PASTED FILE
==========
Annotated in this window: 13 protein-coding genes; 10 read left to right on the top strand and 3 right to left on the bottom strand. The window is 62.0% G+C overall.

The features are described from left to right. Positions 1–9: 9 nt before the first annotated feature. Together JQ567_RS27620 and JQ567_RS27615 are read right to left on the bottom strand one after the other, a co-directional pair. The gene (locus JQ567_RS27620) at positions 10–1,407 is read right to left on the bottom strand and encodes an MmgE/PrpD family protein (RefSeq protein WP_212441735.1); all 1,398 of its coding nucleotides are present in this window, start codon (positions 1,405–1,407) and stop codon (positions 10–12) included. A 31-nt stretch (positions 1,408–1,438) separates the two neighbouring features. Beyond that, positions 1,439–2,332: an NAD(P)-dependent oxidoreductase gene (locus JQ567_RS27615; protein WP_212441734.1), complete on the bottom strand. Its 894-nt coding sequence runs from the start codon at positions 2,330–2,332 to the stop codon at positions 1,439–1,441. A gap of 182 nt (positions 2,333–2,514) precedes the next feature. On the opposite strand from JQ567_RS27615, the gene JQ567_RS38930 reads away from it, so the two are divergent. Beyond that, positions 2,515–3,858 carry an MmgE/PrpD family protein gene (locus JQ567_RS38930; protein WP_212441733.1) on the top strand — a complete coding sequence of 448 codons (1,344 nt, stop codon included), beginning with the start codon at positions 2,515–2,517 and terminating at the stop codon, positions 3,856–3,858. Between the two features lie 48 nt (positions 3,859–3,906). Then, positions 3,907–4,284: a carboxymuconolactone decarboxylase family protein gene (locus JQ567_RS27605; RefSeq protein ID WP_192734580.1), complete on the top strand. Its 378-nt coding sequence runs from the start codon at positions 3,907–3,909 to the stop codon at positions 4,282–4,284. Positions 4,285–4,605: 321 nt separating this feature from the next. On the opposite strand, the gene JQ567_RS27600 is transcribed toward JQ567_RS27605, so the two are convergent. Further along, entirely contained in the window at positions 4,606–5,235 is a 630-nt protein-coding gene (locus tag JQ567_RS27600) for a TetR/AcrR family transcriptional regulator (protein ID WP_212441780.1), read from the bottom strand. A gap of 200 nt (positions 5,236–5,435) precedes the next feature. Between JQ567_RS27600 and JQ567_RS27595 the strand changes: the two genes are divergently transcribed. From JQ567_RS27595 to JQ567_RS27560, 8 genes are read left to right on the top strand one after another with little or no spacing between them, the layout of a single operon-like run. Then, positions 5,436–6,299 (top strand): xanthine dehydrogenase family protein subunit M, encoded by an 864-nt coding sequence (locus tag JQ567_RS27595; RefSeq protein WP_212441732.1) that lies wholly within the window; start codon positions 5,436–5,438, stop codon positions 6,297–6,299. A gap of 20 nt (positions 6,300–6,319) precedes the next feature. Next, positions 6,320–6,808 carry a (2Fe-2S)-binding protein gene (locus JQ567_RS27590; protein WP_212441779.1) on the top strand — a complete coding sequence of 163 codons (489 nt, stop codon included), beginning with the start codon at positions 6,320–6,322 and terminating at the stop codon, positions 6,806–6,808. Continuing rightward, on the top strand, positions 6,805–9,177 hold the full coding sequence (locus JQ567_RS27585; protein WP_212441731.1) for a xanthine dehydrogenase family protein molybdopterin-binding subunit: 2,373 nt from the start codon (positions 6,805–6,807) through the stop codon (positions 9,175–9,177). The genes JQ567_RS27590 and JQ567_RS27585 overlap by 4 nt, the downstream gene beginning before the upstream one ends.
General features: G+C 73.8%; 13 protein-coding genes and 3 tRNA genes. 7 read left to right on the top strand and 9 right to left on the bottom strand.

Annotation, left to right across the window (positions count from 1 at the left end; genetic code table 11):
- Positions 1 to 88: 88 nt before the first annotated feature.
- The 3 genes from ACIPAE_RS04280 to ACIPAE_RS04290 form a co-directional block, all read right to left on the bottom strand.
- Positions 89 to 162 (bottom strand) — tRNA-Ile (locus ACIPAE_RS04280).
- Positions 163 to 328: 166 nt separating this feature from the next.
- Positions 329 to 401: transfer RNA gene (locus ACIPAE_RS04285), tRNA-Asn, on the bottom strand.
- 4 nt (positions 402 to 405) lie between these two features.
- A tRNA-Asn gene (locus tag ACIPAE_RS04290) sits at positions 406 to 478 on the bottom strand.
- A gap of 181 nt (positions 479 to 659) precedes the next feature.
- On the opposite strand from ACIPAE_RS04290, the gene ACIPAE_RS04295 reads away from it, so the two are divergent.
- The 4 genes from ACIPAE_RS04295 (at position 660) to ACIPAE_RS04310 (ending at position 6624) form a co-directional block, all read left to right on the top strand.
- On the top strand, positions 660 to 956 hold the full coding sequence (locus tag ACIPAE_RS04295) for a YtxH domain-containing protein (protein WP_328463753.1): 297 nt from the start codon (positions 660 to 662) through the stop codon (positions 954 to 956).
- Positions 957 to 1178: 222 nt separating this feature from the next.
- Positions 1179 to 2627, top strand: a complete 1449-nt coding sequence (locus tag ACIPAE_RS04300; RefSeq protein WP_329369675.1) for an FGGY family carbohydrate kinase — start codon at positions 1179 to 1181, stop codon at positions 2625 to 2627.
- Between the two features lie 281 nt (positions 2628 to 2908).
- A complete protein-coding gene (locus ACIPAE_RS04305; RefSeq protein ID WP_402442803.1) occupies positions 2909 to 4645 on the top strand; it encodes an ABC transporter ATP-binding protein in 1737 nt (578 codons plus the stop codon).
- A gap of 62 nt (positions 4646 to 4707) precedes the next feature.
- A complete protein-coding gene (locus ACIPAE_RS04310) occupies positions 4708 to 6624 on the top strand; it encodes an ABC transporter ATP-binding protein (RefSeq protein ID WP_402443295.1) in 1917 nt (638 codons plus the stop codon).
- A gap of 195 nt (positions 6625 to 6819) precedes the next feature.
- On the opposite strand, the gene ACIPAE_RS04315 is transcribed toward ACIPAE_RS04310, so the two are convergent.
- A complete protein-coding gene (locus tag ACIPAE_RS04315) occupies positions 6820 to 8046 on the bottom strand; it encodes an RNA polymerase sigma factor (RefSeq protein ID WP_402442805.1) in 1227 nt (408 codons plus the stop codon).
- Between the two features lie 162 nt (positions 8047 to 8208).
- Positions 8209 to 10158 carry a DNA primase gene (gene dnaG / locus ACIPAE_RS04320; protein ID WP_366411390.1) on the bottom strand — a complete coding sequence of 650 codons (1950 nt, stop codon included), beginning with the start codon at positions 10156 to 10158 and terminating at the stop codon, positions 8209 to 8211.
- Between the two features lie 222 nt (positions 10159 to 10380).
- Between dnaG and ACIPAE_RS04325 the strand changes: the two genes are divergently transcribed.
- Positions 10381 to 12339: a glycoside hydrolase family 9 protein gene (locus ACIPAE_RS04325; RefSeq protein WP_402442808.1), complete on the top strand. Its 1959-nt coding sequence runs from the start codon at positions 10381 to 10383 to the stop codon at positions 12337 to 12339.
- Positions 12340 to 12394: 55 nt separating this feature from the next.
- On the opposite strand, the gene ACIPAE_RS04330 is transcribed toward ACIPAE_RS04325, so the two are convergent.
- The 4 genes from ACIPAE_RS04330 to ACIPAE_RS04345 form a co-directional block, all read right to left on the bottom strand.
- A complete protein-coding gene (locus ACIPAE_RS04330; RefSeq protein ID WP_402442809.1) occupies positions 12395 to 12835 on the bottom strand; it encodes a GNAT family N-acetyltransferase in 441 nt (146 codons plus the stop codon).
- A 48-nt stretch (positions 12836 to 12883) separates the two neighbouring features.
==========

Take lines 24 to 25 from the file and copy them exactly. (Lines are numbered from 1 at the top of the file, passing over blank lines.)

- A complete protein-coding gene (locus tag ACIPAE_RS04315) occupies positions 6820 to 8046 on the bottom strand; it encodes an RNA polymerase sigma factor (RefSeq protein ID WP_402442805.1) in 1227 nt (408 codons plus the stop codon).
- Between the two features lie 162 nt (positions 8047 to 8208).